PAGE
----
Adrienne Rich was everywhere in Boston during those years, quite literally. She and her partner, Michelle Cliff, had moved to Montague, MA, so she would read at venues like Sanders Theater at Harvard, speak on panels and participate in anti-racist workshops at the Cambridge YWCA. She was more than words on a page or ideas in a pamphlet, more than verse, but blood and flesh.
I had joined the collective of a feminist journal, The Second Wave, where Rich herself had published years before. During one of our weekly meetings in the basement of the Harvard Square Unitarian Universalist Church, it emerged that another member actually knew “Adrienne and Michelle.” We were impressed, even a little in awe. As the writings of Karl Marx might be quoted in Marxist circles, Rich’s work had become such a common reference point that often when a political or personal question arose, someone would chime in that “Adrienne Rich would say….”
I remember a collective member quipping about “Saint Adrienne.” She was right to make fun of our worshipful attitudes—but it didn’t diminish them.
In October 1981, a fellow collective member and I took the train from Boston to serve as delegates to a Women in Print Conference in Washington, D.C. Adrienne Rich was one of the participants. I had never been in the presence of such a dynamic group of grassroots activists, all dedicated to a cause I fervently believed in: women-centered literary production and publication. During one of the conference’s plenary meetings, it was decided that all speakers would begin by identifying themselves by name and position in the class structure. Several women offered class confusion. They had been born into circumstances no longer applicable to their adult economic situation. But when Rich rose to comment, she began, “My name is Adrienne Rich and I know I’m middle class.”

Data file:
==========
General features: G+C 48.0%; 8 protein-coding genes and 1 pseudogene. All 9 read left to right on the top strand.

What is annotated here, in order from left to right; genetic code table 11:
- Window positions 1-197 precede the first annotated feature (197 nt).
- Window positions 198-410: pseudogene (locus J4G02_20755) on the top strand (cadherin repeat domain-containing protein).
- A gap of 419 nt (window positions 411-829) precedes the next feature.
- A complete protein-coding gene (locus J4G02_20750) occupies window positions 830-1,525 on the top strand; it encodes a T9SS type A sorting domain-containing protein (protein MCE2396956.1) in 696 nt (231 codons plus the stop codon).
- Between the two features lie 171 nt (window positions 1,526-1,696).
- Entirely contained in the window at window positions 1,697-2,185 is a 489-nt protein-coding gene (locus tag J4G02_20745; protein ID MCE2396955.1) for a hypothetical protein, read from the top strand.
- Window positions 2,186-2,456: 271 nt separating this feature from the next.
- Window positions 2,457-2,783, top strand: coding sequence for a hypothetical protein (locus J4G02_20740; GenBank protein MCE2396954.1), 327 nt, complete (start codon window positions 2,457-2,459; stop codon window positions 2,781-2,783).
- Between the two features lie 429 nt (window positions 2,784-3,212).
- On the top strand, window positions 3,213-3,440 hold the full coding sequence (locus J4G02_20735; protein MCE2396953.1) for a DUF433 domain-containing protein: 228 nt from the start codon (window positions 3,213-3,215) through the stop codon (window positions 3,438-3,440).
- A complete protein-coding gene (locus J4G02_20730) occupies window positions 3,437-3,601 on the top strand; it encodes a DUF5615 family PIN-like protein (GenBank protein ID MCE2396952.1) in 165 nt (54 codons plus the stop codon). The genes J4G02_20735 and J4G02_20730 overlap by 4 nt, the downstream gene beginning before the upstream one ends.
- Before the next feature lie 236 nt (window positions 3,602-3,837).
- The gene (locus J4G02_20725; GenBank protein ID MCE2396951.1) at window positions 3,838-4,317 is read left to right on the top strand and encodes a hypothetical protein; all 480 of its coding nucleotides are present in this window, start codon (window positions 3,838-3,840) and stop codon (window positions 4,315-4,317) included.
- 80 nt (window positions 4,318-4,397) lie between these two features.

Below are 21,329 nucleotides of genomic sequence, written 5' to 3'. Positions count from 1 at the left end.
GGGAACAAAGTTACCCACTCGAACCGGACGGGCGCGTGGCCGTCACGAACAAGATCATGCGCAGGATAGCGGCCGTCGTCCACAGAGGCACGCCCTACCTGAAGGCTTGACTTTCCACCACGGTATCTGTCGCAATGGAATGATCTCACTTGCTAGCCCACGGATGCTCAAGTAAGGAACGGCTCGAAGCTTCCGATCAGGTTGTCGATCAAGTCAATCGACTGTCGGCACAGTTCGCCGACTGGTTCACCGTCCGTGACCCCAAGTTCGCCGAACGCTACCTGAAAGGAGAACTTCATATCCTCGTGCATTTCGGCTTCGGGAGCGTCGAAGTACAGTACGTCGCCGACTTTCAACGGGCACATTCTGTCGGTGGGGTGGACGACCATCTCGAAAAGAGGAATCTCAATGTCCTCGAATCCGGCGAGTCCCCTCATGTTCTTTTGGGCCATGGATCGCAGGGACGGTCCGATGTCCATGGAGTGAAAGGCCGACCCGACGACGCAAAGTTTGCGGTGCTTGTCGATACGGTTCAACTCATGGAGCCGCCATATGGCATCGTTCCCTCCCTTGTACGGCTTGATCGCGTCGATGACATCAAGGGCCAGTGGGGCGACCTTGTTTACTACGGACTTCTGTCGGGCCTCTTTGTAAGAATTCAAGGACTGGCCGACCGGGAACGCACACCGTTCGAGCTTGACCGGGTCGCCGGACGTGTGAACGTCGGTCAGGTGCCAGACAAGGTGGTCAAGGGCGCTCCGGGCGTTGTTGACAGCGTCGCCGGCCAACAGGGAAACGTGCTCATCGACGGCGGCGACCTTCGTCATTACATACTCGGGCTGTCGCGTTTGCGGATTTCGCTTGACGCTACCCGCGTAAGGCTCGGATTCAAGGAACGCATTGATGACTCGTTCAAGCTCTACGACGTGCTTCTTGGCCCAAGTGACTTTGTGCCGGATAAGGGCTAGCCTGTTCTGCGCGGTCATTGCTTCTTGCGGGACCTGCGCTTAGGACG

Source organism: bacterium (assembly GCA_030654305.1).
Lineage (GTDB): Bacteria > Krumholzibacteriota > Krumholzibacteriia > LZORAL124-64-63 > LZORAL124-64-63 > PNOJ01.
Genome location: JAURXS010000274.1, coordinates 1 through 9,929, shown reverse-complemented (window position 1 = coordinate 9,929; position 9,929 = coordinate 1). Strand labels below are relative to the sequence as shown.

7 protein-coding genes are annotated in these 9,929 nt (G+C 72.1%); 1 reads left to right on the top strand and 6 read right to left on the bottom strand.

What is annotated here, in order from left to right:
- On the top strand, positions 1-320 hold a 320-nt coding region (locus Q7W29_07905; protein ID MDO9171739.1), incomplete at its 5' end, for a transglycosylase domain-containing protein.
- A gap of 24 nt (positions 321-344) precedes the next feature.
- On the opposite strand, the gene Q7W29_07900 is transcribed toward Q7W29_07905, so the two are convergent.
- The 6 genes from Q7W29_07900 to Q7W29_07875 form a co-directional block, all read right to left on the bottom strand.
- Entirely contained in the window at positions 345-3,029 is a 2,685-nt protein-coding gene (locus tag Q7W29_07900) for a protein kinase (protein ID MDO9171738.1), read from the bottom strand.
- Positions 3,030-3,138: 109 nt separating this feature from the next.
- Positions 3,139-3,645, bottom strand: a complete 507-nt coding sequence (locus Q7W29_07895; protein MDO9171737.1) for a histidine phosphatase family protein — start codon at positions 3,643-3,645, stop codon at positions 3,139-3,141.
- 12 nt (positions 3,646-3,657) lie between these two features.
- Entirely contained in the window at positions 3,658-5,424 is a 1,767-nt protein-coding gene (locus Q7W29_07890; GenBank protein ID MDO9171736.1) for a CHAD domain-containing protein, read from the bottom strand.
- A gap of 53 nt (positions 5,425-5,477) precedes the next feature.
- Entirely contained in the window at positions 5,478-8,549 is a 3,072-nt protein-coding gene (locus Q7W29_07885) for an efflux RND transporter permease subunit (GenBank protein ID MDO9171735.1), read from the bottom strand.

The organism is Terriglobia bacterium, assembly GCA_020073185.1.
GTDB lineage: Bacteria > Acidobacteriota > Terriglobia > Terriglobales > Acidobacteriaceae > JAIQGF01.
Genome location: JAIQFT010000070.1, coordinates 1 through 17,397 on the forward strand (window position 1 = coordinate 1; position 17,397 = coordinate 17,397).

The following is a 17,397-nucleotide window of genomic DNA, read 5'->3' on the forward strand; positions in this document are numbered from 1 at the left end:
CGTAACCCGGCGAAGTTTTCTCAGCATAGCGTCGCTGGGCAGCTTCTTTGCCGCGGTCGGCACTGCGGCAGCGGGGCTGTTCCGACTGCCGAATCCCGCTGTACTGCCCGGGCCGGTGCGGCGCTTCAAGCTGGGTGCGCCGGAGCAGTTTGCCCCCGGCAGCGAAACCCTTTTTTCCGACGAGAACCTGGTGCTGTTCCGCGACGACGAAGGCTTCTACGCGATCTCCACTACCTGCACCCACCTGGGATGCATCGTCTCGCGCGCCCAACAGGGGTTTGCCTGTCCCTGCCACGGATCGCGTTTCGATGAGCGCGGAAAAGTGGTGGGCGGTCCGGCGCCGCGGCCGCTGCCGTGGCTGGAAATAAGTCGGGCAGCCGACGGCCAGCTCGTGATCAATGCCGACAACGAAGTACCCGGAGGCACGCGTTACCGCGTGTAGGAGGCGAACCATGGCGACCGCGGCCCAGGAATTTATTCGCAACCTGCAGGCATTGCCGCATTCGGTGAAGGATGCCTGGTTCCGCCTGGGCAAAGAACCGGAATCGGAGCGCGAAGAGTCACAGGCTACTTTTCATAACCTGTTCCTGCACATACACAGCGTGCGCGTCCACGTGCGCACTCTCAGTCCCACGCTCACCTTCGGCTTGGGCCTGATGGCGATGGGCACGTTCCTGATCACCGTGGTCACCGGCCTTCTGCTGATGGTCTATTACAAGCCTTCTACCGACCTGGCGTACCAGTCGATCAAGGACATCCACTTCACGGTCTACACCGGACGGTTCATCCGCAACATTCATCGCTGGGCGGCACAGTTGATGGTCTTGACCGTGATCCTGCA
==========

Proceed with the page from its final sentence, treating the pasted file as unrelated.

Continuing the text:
It was this unflinching recognition of her own privileges that I appreciated most in Rich, combined with her willingness to root out prejudice in its most covert repositories. Almost equally important for me was her willingness to name and challenge the heterosexism of popular work by women writers, like Doris Lessing’s The Golden Notebook. I had felt the sting of Lessing’s character’s description of an emotion that can turn women “bitter, or Lesbian or solitary” when I read the novel in my New York years as I practiced heterosexuality and struggled with my attraction to women. Years later when I saw Rich’s critique in her groundbreaking essay “Compulsory Heterosexuality and the Lesbian Existence” my early discomfort was validated. Rich helped me to recognize Lessing’s insidious lesbophobic caricature for the distortion it is. As a lesbian I had felt this heterosexism, but Rich validated my perception, helped me to hone and share my own critical insights.
In her essays and speeches, Rich introduced me to what has become my bedrock political belief: that feminism rests on the struggle to free all people, including those marginalized by race, national and economic circumstances, age, sexuality, level of ability, and immigration status. I have brought this belief into classes and political struggles over the last forty years. This definition is so much a part of my outlook that I am surprised when others view feminism as anything less than the far-reaching and multivalent challenge and commitment that I believe it to be. I have little patience with those cultural critics who equate feminism with an intolerant parochialism. I know better. And I learned it and continue to learn it from Adrienne Rich.
In “Arts of the Possible” Rich reflects, “Any writer has necessary questions as to whether her words deserve to stand, whether his are worth reading. But it’s also been a question, for me, of feeling that almost everything that has fertilized and sustained my work is in danger. I have known that this is, in fact, the very material I have to work with: it is not ‘in spite of the times’ that I will write, but I will try to write out of my time.” Adrienne Rich persisted at this task she had set herself until the end of her life. The burden is on us to preserve and sustain her vision.
Anne Charles lives and writes in Montpelier, Vermont.